I thought that the hazardous materials in batteries could be recycled.

My oldest siter is an accountant ANd and environmentalist; she also likes quiet, smooth riding cars. After detailed anlysis, she chose the basic 4 cyl. Camry, and has been very happy for the last 2 years. When driven carefully, it gives very good fuel mileage and is as reliable as a bank vault. Other posters have pointed out that if you do not drive a large amount, live in the cooler parts of the US, a hybrid is really a waste of money. Go for the Camry and let Al Gore’s son get speeding tickets in a Prius.

Thanks to all who have replied.
I did some looking around online for diesels, and they seem limited to mostly BMW, Mercadies(sp?), trucks and SUVs, with few exceptions. In the US NOW that is. I do plan on going out looking at other high MPG gas only types after all. I would like to see them come out with a hybrid model that is stronger on the electric side. Say 45/50 MPH before it needs the ICEs help. Or total electric drive, with onboard ICE for charging only. Possible? I don’t know.

The 4-cyl. Camry XLE would be comparable to the hybrid, and the hybrid is $200 more MSRP in 2008.

The Chevy Volt will be the first plug-in hybrid, but you will have to wait another 3 years or so. In the mean time, good small diesels will be coming your way soon. The Smart Car will have a small diesel, and Volkswagen, Honda and Toyota will be selling small diesels soon, as will Nissan.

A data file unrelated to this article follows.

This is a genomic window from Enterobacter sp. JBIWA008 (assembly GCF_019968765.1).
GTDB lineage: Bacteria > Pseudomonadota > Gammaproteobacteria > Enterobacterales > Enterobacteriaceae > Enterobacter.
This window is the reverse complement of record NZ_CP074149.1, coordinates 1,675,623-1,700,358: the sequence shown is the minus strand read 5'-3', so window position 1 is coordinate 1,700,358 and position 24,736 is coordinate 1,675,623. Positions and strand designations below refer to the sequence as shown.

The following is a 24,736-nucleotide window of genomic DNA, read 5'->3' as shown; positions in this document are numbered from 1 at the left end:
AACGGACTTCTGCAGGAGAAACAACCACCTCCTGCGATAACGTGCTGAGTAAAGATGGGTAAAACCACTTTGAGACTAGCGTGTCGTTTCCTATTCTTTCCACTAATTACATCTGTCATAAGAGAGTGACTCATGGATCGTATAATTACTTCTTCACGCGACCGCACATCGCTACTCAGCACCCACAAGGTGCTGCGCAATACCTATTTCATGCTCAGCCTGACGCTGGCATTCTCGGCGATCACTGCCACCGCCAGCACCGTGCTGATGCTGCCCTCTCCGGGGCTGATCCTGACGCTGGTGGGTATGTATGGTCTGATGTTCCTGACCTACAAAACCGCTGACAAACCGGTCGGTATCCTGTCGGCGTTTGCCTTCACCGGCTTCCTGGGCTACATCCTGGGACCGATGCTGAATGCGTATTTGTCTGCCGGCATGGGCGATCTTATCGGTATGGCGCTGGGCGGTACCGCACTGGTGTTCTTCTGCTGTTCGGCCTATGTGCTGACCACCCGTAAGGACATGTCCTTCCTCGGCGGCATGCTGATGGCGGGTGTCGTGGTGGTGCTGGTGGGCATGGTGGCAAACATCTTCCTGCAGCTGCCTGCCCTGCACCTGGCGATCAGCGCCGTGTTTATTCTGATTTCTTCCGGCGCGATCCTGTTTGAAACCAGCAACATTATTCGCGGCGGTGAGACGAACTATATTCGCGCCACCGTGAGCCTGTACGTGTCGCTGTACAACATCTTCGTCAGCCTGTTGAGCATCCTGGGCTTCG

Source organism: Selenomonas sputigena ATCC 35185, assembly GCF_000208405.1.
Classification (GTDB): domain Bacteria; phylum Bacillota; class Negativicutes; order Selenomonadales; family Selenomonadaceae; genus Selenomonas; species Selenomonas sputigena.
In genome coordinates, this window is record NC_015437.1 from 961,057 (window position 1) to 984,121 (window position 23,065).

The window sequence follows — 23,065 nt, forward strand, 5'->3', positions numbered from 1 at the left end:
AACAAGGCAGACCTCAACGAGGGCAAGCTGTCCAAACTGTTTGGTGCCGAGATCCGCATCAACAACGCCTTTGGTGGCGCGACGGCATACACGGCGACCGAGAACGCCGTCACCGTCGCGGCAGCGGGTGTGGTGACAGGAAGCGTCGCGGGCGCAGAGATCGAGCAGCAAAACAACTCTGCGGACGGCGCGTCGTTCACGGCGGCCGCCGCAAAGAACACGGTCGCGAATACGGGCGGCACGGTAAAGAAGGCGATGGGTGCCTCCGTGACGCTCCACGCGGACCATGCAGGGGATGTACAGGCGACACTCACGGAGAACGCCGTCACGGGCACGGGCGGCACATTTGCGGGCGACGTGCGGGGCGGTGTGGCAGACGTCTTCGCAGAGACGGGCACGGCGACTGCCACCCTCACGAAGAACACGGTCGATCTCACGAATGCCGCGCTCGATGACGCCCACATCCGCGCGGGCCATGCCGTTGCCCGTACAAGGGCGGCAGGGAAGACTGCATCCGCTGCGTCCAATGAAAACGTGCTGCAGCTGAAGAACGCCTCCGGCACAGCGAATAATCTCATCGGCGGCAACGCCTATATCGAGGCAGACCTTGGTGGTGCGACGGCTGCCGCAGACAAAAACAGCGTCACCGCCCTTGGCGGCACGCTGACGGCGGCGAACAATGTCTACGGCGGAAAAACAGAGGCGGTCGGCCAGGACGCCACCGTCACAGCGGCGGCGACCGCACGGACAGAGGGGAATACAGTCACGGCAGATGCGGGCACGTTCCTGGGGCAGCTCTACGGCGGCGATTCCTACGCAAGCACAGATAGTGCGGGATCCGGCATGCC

For most consumers, a small fuel efficent car like the Honda Fit, Toyota Yaris or Nissan Versa will make the most sense. As the CAFE rules tighten, these will all be availble with diesels, since all companies want to keep selling more profitable larger cars, and they need the small frugal ones to lower the average. One good reason Mercedes is promoting the Smart Car.

The 4-cyl. Camry XLE would be comparable to the hybrid, and the hybrid is $200 more MSRP in 2008.

Actually the 6-cylinder is closer to the Hybrid in performance.

Searching on the net, for diesels, all I can find are Mercedes. Using compare tool, setting the first car at the Civic Hybrid. The second at Camry Gas 4 cyl, with trim to comparable price. And the third at VW Jetta, with comparable trim. it looks to me like either gas only car would get about 27 MPG combined. And even with some inflation the Hybrid should get at least 37 combined.(listed as 40/45)

Although I was planing on buying, rather than leasing, maybe a 3 year lease on a Civic Hybrid would be a good way to go. By the time the lease is up we may have the small diesels availible here. Or someone will be selling a good electric car.

Someone asked if I go to Boston much. Answer, as seldom as possible. And when I have, to I take the train.